Ex-PBOC Economist Sees ‘Aggressive’ Monetary Easing on Slowdown

China may cut benchmark interest rates up to two more times this year as part of “aggressive” easing to counter the nation’s slowdown, said Ding Shuang, a Citigroup Inc. (C) economist.

China’s economy is still on a downward trend,” Ding, who formerly worked for the People’s Bank of China, told Bloomberg Television in Hong Kong today. “We do not see a clear turning point yet, and policy support is very much needed in order to stabilize growth.”

The expansion this quarter may be “very weak” at 7 percent to 7.5 percent, Ding said after the government announced data for industrial production, inflation, fixed-asset investment and exports over the past two days. Better-than- forecast trade growth in May may not be sustained as a likely recession in the European Union restrains demand, he said.

The central bank last week cut rates for the first time since 2008 in what Ding said was a “very strong signal of more aggressive policy easing.”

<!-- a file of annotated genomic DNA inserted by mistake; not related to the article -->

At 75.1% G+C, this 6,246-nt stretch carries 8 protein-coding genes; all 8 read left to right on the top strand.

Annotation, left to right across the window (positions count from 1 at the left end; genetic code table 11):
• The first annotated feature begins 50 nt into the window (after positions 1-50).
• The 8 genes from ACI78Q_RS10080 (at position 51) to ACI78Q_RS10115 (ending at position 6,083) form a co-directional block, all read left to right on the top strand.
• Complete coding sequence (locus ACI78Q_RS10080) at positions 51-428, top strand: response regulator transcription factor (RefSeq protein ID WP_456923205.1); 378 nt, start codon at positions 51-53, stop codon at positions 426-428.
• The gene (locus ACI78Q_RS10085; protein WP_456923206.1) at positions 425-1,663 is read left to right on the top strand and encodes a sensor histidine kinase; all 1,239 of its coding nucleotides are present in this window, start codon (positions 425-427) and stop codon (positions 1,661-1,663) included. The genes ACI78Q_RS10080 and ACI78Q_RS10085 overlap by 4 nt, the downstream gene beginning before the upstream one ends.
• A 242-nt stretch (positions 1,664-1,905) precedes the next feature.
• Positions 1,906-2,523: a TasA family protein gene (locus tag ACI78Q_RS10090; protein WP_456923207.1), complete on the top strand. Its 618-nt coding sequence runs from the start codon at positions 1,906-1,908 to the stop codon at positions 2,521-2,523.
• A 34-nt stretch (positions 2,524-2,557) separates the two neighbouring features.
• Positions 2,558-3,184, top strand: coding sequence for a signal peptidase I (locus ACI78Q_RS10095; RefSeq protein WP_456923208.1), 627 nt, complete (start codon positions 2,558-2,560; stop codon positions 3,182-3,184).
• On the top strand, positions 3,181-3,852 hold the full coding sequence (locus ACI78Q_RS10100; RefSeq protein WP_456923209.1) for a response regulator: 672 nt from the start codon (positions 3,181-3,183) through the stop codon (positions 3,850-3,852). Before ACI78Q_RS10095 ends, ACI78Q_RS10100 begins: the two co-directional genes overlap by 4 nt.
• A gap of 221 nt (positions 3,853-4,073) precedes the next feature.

Overseas shipments climbed 15.3 percent in May from a year earlier, the customs bureau said yesterday, exceeding all 29 estimates in a Bloomberg News survey. Industrial output rose by less than 10 percent for a second month and retail sales increased the least in almost six years excluding holiday-month distortions, statistics bureau reports showed June 9.

“Growth seems to have stabilized but at a very low level,” he said. “Industrial production continued to disappoint.”

To contact the reporters on this story: Justina Lee in Hong Kong at jlee1245@bloomberg.net; Zeb Eckert in Hong Kong at zeckert1@bloomberg.net

To contact the editor responsible for this story: Paul Panckhurst at ppanckhurst@bloomberg.net

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